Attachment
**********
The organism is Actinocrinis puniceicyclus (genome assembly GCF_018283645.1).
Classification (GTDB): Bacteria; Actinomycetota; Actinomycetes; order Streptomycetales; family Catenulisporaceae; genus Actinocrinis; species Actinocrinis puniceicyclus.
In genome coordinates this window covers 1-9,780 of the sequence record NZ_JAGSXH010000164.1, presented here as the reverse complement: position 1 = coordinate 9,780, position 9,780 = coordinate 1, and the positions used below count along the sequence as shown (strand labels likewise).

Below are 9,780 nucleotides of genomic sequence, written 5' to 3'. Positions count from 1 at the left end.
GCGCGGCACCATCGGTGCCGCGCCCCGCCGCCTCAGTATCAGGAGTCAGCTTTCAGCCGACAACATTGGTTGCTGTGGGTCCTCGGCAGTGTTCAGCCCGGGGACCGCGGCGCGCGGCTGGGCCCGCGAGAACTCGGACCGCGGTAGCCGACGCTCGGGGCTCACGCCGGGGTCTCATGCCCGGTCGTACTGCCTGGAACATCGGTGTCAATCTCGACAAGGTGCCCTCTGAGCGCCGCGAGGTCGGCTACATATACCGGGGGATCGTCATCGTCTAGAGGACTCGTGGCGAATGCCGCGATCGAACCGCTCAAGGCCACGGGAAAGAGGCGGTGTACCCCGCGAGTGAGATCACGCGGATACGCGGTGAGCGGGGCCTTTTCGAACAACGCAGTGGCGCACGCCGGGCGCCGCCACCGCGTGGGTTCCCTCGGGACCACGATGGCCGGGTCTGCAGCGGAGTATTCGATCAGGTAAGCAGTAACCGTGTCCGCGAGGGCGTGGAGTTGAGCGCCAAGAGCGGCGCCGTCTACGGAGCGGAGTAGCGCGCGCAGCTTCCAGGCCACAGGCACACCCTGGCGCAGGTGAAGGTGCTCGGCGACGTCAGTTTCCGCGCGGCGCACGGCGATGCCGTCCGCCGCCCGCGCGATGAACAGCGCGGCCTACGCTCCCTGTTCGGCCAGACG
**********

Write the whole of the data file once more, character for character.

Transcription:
The organism is Actinocrinis puniceicyclus (genome assembly GCF_018283645.1).
Classification (GTDB): Bacteria; Actinomycetota; Actinomycetes; order Streptomycetales; family Catenulisporaceae; genus Actinocrinis; species Actinocrinis puniceicyclus.
In genome coordinates this window covers 1-9,780 of the sequence record NZ_JAGSXH010000164.1, presented here as the reverse complement: position 1 = coordinate 9,780, position 9,780 = coordinate 1, and the positions used below count along the sequence as shown (strand labels likewise).

Below are 9,780 nucleotides of genomic sequence, written 5' to 3'. Positions count from 1 at the left end.
GCGCGGCACCATCGGTGCCGCGCCCCGCCGCCTCAGTATCAGGAGTCAGCTTTCAGCCGACAACATTGGTTGCTGTGGGTCCTCGGCAGTGTTCAGCCCGGGGACCGCGGCGCGCGGCTGGGCCCGCGAGAACTCGGACCGCGGTAGCCGACGCTCGGGGCTCACGCCGGGGTCTCATGCCCGGTCGTACTGCCTGGAACATCGGTGTCAATCTCGACAAGGTGCCCTCTGAGCGCCGCGAGGTCGGCTACATATACCGGGGGATCGTCATCGTCTAGAGGACTCGTGGCGAATGCCGCGATCGAACCGCTCAAGGCCACGGGAAAGAGGCGGTGTACCCCGCGAGTGAGATCACGCGGATACGCGGTGAGCGGGGCCTTTTCGAACAACGCAGTGGCGCACGCCGGGCGCCGCCACCGCGTGGGTTCCCTCGGGACCACGATGGCCGGGTCTGCAGCGGAGTATTCGATCAGGTAAGCAGTAACCGTGTCCGCGAGGGCGTGGAGTTGAGCGCCAAGAGCGGCGCCGTCTACGGAGCGGAGTAGCGCGCGCAGCTTCCAGGCCACAGGCACACCCTGGCGCAGGTGAAGGTGCTCGGCGACGTCAGTTTCCGCGCGGCGCACGGCGATGCCGTCCGCCGCCCGCGCGATGAACAGCGCGGCCTACGCTCCCTGTTCGGCCAGACG